Pamplemousses botanical garden, Mauritius. (photo credit: AMIR LESHEM)
On the southern inland part of the island lies the Grand Bassin, a large water reservoir sacred for Hindus. Huge red statues of the Hindu gods dot the landscape along the route.
From there we visit Black River Gorges, a stunningly lush, hilly forest. It feels like a trip into the mountains, the sky is filled with clouds and light rain showers add to the ambiance.
Next, we stopped at the Rhumerie De Chamarel where we learn about Mauritian sugar plantations and colonial history of the island its deep influence on religion, culture and language. Mauritian sugar, specifically coffee crystals, are an interesting flavor-enhancing addition to your morning brew. Another use for the sweet stuff is rum, which has deep flavors and deep colors. The New Grove coffee infused rum is simply to die for. With its sweet aftertaste it’s not your average infusion.
Near the Geo park we visit the waterfall then on to the Chamarel Seven Coloured Earth. The barren landscape is a vivid natural phenomenon with reds and subtitle yellows of the sandy elements.
On the hair-pin mountainous bends zig-zagging though lush vegetation we’re off to our last hotel stay via a beach-side lunch at Beachcomber’s Dinarobin (a name which draws influence from the biblical Dinah and Reuben offspring of Jacob).
We finish our tropical Mauritian adventure at the Shandrani which, according to the staff, is one of the best places on the island for water sports and snorkeling and although corals around the world face bleaching and death from higher sea temperatures in the cooler months it is said to be a sight to behold.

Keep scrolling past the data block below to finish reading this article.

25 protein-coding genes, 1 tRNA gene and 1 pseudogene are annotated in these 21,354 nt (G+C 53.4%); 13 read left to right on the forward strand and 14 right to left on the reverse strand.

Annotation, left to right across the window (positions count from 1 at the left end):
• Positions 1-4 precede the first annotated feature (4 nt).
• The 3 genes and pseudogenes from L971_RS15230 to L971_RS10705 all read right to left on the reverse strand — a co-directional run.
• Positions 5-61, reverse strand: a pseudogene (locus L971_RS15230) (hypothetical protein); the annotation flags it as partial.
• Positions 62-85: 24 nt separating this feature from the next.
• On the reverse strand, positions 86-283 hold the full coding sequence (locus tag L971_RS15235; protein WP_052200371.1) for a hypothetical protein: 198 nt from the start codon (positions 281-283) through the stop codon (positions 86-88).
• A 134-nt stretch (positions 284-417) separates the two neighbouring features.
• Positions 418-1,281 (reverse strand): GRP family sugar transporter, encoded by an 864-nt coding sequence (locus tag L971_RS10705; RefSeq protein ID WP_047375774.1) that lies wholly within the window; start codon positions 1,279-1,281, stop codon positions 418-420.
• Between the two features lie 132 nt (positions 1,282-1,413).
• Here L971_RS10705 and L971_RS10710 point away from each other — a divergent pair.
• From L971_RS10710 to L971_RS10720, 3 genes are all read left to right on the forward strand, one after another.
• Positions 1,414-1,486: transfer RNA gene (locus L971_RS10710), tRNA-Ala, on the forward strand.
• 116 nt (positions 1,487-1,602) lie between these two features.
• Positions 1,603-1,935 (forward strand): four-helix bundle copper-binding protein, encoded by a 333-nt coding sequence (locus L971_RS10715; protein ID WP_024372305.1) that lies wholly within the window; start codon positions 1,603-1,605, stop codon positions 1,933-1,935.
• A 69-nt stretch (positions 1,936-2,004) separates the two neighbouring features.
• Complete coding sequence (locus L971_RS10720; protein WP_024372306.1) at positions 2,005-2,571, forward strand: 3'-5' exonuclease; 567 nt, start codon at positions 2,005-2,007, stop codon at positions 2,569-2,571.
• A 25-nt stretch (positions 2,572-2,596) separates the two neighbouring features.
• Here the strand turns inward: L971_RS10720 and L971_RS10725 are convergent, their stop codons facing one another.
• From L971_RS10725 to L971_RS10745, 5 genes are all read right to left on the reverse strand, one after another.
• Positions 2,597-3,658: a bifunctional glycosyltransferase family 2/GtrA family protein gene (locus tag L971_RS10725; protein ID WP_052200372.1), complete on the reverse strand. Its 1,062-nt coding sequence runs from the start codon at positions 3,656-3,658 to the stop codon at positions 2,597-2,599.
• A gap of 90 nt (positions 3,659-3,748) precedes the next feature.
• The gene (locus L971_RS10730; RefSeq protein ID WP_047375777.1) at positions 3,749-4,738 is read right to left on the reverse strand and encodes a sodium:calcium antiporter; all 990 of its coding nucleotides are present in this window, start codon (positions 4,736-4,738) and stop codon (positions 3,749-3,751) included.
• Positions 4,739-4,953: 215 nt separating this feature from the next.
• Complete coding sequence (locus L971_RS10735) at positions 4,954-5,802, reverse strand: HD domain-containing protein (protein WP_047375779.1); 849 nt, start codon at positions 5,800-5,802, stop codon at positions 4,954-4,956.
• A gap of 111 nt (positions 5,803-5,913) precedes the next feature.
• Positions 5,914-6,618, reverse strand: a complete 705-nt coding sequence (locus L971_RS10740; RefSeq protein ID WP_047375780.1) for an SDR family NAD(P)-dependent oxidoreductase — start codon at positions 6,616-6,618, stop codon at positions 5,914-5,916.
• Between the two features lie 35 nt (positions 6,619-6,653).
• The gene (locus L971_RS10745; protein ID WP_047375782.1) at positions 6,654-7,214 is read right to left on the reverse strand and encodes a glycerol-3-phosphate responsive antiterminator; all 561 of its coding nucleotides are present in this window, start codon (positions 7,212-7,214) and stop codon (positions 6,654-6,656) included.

FROM MAURITIUS we head back to Seychelles’ Mahé Island, the largest of the many Seychelles islands. The Seychelles is made up of 115 islands with two types: those similar to Mahé, hilly and mountainous and the ones like Desroches, flat surrounded by corals.
The capital Victoria on Mahé is around 450 years old and one of the smallest in the world. It’s surrounded by striking mountains scattered with hiking trails for the adventurous and active traveler.
Our stay for the night on Mahé was at Four Seasons Resort Seychelles. The Four Seasons is a brand synonymous with the highest levels luxury; each hotel may have a unique theme but commitment to five-star excellence never falters.
In the inky night-time darkness, the majesty of the location was not yet apparent asides from the open-air lobby overlooking what we could just about make out to be the ocean.
At diner in Zez, the hotel’s Asian-themed restaurant, we note the kosher wine list available to guests. There’s a demand, the sommelier later tells us. The menu, a selection of “contemporary Pan-Asian delights,” our itinerary says.
As a Brit, I grew up eating rice pudding for dessert, fluffy, sticky and sweet rice usually with raisins and sultanas. Here, it was reimagined with coconut and mango which can only be described as delectably exquisite.
After that, a buggy takes us along steep dimly-lit paths to our rooms which are one of the Resort’s 67 luxuriously appointed villas and suites. On the top of the private steps sits an outdoor bed, sun-deck and on the other side of the villa a private infinity pool complete with outdoor shower just off the spacious marble bathroom.